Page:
“If we make assumptions for these two factors”, writes Carbon Tracker, “it is possible to calculate the date at which fossil fuel demand peaks. We illustrate this below, assuming total energy demand growth of 1.3% (assuming a slight fall from the 5-year average) and solar PV and wind supply growth of 17% (assuming a continued S curve of supply growth, with growth ratees falling over time from the current level of 22%). The date of peak fossil fuel demand is then 2023.”
Of course the growth rates for energy demand and solar PV and wind could turn out differently. Assuming 1-1.5% demand growth per year and 15-20% supply growth of solar and wind, gives a range of between 2020 and 2027 for the peak demand date, notes the report.
This means, says Carbon Tracker, that “under the most likely scenarios demand for fossil fuels will peak in the 2020s. For this reason, we believe that the 2020s should be called the peaking decade.”
You may think: how can this make sense? We all know that fossil fuels will remain dominant for decades and that the share of renewables is still very small, and likely to remain so for a long time. But that is not the point!
As the report points out, “At the tipping point when total fossil fuel demand peaks, the challenging
technologies of solar PV and wind will be 6% of total energy supply….”
This seems counterintuitive, and yet it is not so strange at all. For example, the report notes that “In the famous transition from horses to cars, the number of non-farm horses in the US peaked in 1910 at 4 million when there were only 100,000 cars. Cars were thus just 3% of the number of their competitor.”
Another example that cuts even closer to home is the transition from fossil fuel-based electricity to renewables-based electricity that is going on in Europe. Here the demand for fossil fuel electricity generation in Europe has already peaked in 2007! At this time renewables represented only 3% of the supply.
The consequences of this transition were dire for the incumbent industry: $150 billion of assets were written down.
In the same way the consequences of peak fossil fuel demand for the oil, gas and coal sectors will also be dire, warns Carbon Tracker.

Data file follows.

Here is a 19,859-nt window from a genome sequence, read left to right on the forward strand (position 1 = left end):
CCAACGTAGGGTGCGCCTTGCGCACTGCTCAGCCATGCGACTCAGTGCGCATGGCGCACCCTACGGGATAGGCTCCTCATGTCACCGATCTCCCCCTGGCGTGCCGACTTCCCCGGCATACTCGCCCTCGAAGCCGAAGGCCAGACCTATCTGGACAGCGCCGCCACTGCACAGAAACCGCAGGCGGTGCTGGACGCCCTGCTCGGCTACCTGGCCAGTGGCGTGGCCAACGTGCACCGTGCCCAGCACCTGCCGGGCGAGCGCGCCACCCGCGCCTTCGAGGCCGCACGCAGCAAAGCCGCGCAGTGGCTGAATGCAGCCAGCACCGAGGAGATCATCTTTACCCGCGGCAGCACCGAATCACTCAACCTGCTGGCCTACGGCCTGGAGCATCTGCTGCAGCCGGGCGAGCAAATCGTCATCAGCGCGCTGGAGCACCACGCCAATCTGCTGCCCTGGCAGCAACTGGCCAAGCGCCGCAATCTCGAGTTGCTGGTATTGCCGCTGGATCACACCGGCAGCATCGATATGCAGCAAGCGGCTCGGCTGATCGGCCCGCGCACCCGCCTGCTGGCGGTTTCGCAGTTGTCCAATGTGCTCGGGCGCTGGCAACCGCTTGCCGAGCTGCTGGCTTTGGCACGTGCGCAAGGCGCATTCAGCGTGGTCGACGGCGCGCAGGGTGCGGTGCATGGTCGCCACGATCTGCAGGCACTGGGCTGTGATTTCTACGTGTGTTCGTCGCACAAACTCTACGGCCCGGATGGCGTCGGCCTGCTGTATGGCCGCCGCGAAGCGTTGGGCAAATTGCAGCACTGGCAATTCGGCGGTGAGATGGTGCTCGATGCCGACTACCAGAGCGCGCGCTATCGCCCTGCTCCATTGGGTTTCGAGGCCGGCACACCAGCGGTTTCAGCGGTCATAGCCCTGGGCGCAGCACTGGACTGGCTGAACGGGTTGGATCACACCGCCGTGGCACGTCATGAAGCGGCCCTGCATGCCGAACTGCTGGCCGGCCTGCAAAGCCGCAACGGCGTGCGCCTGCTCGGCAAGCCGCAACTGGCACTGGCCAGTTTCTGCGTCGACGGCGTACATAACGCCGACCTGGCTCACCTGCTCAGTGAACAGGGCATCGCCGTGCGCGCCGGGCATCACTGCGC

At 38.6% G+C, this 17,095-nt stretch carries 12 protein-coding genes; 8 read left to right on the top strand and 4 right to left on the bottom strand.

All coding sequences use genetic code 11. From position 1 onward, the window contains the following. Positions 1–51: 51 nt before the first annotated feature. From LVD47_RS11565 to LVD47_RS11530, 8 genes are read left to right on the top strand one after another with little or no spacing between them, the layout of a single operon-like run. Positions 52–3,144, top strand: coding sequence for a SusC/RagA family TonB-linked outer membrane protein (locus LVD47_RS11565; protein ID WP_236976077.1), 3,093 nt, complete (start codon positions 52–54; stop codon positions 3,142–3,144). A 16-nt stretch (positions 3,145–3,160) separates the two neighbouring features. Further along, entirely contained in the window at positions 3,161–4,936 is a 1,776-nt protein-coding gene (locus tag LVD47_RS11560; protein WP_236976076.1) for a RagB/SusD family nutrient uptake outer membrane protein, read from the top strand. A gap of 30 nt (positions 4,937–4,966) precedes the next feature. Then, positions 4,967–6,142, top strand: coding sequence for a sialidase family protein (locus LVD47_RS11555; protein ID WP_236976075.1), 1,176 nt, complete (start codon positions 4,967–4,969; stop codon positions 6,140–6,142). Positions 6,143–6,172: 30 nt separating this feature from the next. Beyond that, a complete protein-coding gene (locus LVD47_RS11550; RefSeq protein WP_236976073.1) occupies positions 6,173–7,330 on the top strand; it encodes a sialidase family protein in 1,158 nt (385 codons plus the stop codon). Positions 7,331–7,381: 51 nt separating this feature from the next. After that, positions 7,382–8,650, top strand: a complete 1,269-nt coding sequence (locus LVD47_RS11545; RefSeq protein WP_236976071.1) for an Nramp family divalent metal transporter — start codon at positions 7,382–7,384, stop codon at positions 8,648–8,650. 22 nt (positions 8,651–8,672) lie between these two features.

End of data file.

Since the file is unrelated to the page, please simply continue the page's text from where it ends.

Until recently, oil companies could and often did argue that they would be much less impacted by peak fossil fuel demand than coal companies, not only because coal emits more CO2, but also because coal is used mostly in the electricity sector, where there is direct competition from renewables, whereas oil is mostly used in the transport sector, where renewables did not compete.
However, as the Carbon Tracker report shows, now that the EV revolution is gathering steam, the latter argument is not credible anymore. Oil is now coming into direct competition with renewables. As a result, the report projects oil demand to peak already in 2025, later than coal (2015) and earlier than gas (2035), but in any case very soon.
Thus, investors face increasing risk from investments in fossil fuels, argues Carbon Tracker. It points out that there is a lot at stake for the world: “the fossil fuel sector has the largest built asset infrastructure in the world, with an estimated build cost of $25 trillion, according to Shell.”
This is divided as follows:
A number of countries that are dependent on fossil fuel exports face huge risks, notes Carbon Tracker. The most vulnerable countries are, not surprisingly, to be found in the Middle East – Kuwait, Iraq and Saudi Arabia make up the top three.
But western countries also face upheaval: “Directly impacted sectors compose up to a quarter of equity indices. In debt markets, fossil fuel and related sectors make up nearly a quarter of the total corporate bonds followed by Fitch and a little more of the bonds covered by Bloomberg.”